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See detailPharmacotherapy of 'treatment resistant' type 2 diabetes.
Scheen, André ULiege

in Expert Opinion on Pharmacotherapy (2017), 1

INTRODUCTION: Despite type 2 diabetes (T2D) management offers a variety of pharmacological interventions targeting different defects, numerous patients remain with persistent hyperglycaemia responsible ... [more ▼]

INTRODUCTION: Despite type 2 diabetes (T2D) management offers a variety of pharmacological interventions targeting different defects, numerous patients remain with persistent hyperglycaemia responsible for severe complications. Unlike resistant hypertension, treatment resistant T2D is not a classical concept although it is a rather common observation in clinical practice. Areas covered: This article proposes a definition for 'treatment resistant diabetes', analyses the causes of poor glucose control despite standard therapy, briefly considers the alternative approaches to glucose-lowering pharmacotherapy and finally describes how to overcome poor glycaemic control, using innovative oral or injectable combination therapies. Expert opinion: Before considering intensifying the pharmacotherapy of a patient with poorly controlled T2D, it is important to verify treatment adherence, target obesity and consider various non pharmacological improvement quality interventions. If treatment resistant diabetes is defined as not achieving glycated haemoglobin target despite oral triple therapy with a third glucose-lowering agent added to metformin-sulfonylurea dual treatment, the combination of a dipeptidyl peptidase-4 (DPP-4) inhibitor and a sodium glucose cotransporter type 2 (SGLT2) inhibitor may offer new opportunities before considering injectable therapies. Insulin basal therapy (+/- metformin) may be optimized by the addition of a SGLT2 inhibitor or a glucagon-like peptide-1 (GLP-1) receptor agonist. [less ▲]

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See detailDulaglutide for the treatment of type 2 diabetes.
Scheen, André ULiege

in Expert Opinion on Biological Therapy (2017), 17(4), 485-496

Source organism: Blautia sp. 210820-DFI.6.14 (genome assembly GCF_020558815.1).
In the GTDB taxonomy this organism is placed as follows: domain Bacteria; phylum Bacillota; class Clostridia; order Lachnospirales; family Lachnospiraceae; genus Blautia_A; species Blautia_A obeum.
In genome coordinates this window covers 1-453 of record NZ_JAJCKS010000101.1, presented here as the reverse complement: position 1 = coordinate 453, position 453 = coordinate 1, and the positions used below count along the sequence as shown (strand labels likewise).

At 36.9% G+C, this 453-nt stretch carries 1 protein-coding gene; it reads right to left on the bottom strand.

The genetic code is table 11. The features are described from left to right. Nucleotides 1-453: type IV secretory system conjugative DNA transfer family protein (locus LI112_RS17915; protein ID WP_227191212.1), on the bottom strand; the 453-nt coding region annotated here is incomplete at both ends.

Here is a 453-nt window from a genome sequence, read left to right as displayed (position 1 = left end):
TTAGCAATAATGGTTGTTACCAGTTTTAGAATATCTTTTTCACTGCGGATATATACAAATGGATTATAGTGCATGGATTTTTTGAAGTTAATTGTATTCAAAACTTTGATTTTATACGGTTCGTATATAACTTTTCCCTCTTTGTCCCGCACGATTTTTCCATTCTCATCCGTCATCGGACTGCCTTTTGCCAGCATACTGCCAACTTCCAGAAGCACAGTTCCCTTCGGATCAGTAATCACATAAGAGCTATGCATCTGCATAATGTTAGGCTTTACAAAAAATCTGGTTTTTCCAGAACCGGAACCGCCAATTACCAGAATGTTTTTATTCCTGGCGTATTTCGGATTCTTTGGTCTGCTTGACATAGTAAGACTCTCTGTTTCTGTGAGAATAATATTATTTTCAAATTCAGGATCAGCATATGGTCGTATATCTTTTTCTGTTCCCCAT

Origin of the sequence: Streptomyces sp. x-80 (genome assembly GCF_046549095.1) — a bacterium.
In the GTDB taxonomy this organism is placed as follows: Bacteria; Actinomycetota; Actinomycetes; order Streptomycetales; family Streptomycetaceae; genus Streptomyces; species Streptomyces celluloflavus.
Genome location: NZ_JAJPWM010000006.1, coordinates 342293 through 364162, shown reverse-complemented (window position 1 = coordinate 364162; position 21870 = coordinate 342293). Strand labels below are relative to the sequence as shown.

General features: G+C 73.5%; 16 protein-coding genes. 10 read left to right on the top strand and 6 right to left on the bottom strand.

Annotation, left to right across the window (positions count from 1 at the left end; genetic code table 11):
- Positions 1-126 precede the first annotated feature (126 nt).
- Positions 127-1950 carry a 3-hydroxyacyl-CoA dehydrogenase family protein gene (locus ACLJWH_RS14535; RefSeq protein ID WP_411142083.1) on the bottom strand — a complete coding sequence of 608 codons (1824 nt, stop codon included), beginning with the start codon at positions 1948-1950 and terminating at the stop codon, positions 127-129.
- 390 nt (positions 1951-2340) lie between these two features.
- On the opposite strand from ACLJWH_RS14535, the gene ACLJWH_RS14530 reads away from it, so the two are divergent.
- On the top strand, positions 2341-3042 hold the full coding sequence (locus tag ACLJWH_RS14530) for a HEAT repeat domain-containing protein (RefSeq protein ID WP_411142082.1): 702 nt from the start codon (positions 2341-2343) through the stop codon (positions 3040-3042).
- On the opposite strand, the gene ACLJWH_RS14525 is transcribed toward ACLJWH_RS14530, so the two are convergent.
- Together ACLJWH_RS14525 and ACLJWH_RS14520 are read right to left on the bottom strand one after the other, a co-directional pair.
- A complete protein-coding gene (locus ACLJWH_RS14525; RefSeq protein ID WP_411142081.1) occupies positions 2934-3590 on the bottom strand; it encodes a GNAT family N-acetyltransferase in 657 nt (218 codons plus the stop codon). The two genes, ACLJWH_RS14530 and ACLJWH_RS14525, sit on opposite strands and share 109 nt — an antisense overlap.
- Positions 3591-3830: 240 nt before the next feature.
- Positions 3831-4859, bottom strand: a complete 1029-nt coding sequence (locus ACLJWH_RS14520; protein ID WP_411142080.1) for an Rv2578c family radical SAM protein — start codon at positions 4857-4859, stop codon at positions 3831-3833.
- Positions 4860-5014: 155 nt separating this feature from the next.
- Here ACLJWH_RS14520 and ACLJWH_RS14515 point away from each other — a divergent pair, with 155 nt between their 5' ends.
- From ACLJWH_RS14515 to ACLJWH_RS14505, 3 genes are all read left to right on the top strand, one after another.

INTRODUCTION: Glucagon-like peptide-1 receptor agonists (GLP-1 RAs) are injectable agents used for the treatment of hyperglycemia in type 2 diabetes. The interest for this pharmacological class is rising ... [more ▼]

INTRODUCTION: Glucagon-like peptide-1 receptor agonists (GLP-1 RAs) are injectable agents used for the treatment of hyperglycemia in type 2 diabetes. The interest for this pharmacological class is rising with the development of once weekly compounds and the demonstration of a potential reduction in cardiorenal outcomes. Areas covered: The paper describes the main pharmacokinetic/pharmacodynamic characteristics of dulaglutide, a new once-weekly GLP-1 RA. Dulaglutide was extensively investigated in the phase-3 AWARD program, which demonstrated its safety and efficacy when compared to placebo or active glucose-lowering agents in patients treated with diet alone, metformin or sulfonylurea monotherapy, oral dual therapies and basal insulin. In both Caucasian and Japanese patients, comparative trials showed better glucose control with dulaglutide, with a minimal risk of hypoglycemia and weight loss, but at the expense of an increased dropout rate due to side effects, mostly transient gastrointestinal disturbances. Dulaglutide proved its non-inferiority versus liraglutide and the safety and tolerance profile is similar to that of other GLP-1 RAs. Expert opinion: The once-weekly formulation and the combined positive effects on both glucose control and weight improves patient satisfaction despite nausea. Dulaglutide must prove its capacity to reduce cardiovascular and diabetic complications in the ongoing prospective REWIND trial. [less ▲]